Stricter requirements for carbon monoxide detectors needed in Saskatoon: Clark
SASKATOON -- Mayor Charlie Clark says the City of Saskatoon must look at ways to keep people safe from carbon monoxide (CO) poisoning.
It comes after nearly 50 residents, including several children, at an apartment building in the Greystone Heights Neighbourhood received medical attention after dangerously high levels of CO were detected in the building.
“It’s raising a lot of questions about, is there a risk that this could happen again and how do we prevent what could have been a tragedy in this case from potentially happening in the future and save lives,” Clark told CTV News.
The apartment complex at 12 Bateman Crescent did not have CO alarms installed at the time of the leak – and was not required to under the National Building Code, which only mandates the detectors for buildings constructed after 2009.
Clark said he has been talking to provincial ministers and working with Ward 8 city councillor Sarina Gersher to find out whether the city can implement stricter requirements when it comes to installing CO detectors.
Gersher will be bringing forward a notice of motion during city council’s meeting on Monday to have the city investigate what the current regulations are at the provincial-level and what further regulations could be put in place, according to Clark.
“The main goal in the end is to have stricter requirements to make sure that there are carbon monoxide detectors in places where people are sleeping and where carbon monoxide leaks could occur,” he said.
Cameron Choquette, CEO of the Saskatchewan Landlord Association, which represents over 50,000 units of rental housing throughout the province, said the Saskatoon apartment building leak was a “sober reminder of how important carbon monoxide alarms are to keep people safe in buildings of all shapes and sizes.”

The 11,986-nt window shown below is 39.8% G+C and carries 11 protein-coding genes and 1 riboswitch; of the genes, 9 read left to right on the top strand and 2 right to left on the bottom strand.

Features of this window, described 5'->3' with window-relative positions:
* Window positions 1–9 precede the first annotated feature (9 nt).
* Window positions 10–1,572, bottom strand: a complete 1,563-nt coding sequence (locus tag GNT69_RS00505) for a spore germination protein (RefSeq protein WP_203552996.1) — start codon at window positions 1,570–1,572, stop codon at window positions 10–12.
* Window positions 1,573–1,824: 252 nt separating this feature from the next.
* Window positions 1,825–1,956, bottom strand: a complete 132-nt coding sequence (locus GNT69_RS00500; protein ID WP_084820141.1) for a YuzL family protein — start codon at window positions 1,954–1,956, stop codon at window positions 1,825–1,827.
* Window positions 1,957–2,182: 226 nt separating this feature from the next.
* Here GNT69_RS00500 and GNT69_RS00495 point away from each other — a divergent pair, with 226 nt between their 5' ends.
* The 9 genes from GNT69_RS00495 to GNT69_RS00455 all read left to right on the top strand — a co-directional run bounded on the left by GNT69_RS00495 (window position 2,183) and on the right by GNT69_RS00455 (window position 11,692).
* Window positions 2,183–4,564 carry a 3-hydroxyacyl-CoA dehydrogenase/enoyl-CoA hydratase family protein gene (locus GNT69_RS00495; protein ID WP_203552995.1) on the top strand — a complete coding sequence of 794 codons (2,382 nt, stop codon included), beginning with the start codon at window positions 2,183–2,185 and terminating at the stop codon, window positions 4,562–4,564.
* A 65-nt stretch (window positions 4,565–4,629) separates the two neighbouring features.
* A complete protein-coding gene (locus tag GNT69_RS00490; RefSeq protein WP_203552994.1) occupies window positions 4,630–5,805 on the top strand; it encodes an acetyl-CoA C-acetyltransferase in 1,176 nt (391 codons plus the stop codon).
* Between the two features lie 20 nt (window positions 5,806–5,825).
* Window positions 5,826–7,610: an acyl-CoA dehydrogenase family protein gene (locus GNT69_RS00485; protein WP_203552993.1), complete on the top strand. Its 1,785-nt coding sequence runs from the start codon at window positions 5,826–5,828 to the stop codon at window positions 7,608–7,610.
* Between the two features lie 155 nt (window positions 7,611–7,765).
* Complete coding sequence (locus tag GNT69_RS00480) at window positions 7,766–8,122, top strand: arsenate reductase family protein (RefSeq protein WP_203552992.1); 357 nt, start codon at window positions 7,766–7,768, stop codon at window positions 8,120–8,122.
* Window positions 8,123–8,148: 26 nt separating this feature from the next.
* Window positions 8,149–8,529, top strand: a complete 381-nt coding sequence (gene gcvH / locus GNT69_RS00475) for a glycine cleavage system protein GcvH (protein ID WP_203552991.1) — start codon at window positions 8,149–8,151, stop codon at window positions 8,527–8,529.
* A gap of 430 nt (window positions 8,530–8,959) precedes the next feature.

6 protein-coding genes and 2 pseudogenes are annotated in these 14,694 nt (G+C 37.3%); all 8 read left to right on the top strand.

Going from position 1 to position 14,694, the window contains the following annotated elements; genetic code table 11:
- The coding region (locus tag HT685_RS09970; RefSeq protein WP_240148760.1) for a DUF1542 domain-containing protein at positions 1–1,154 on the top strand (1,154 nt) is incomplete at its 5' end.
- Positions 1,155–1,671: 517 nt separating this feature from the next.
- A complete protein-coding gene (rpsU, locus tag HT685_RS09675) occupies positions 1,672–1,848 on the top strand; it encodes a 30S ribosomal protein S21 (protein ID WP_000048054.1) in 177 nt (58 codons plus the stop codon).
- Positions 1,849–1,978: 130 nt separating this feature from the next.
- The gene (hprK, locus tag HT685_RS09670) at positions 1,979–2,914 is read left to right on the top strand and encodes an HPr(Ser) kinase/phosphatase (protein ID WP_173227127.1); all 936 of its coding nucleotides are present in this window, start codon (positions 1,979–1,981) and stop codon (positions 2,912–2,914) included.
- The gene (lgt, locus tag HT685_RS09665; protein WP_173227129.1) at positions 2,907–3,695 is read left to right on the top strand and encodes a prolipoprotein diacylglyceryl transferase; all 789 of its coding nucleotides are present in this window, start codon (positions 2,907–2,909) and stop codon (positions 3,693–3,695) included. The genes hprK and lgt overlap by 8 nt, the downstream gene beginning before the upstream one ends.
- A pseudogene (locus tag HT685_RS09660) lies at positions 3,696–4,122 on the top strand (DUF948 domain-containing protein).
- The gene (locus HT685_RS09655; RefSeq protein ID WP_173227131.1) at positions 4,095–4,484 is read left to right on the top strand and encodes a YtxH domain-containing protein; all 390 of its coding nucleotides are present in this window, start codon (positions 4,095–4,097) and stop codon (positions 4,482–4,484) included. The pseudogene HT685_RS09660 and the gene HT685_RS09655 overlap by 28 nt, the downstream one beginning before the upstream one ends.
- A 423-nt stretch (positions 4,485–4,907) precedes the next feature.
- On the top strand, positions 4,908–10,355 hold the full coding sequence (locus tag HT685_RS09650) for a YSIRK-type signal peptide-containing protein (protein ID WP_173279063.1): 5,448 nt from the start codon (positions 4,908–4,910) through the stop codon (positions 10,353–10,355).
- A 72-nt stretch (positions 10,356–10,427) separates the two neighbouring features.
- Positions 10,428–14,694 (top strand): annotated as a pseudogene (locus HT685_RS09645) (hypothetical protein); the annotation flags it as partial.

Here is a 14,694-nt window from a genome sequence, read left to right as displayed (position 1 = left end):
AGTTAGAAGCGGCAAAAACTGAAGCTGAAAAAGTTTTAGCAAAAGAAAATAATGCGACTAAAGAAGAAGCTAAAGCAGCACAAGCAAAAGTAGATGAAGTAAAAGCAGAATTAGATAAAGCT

Choquette said his association would support stricter regulations for CO alarms.
“Provided that there’s an adequate time period to adopt and comply with that legislation, and that the policy isn’t onerous or creates additional hardship for landlords or tenants over the coming years.”
Residents return home
Uzma Khan, along with her husband and two young daughters, returned to their apartment at 12 Bateman Crescent on Thursday night after being evacuated last week while repairs were being made to the boiler room.
According to Khan, the building got a new boiler and carbon monoxide detectors, but still, she feels unsafe.
“We want to go outside to a new building because we are too scared in this building,” said Khan, who has been living at the building for three and a half years.
Khan remembers getting a headache and feeling dizzy, adding that she is grateful Dr. Mark Wahba brought attention to the leak before it was too late.
Her nine-year-old daughter Asma echoed this, saying, “I really want to salute to the doctor. He did everything for us to save our lives, and for the paramedics and the nurses who saved our lives.”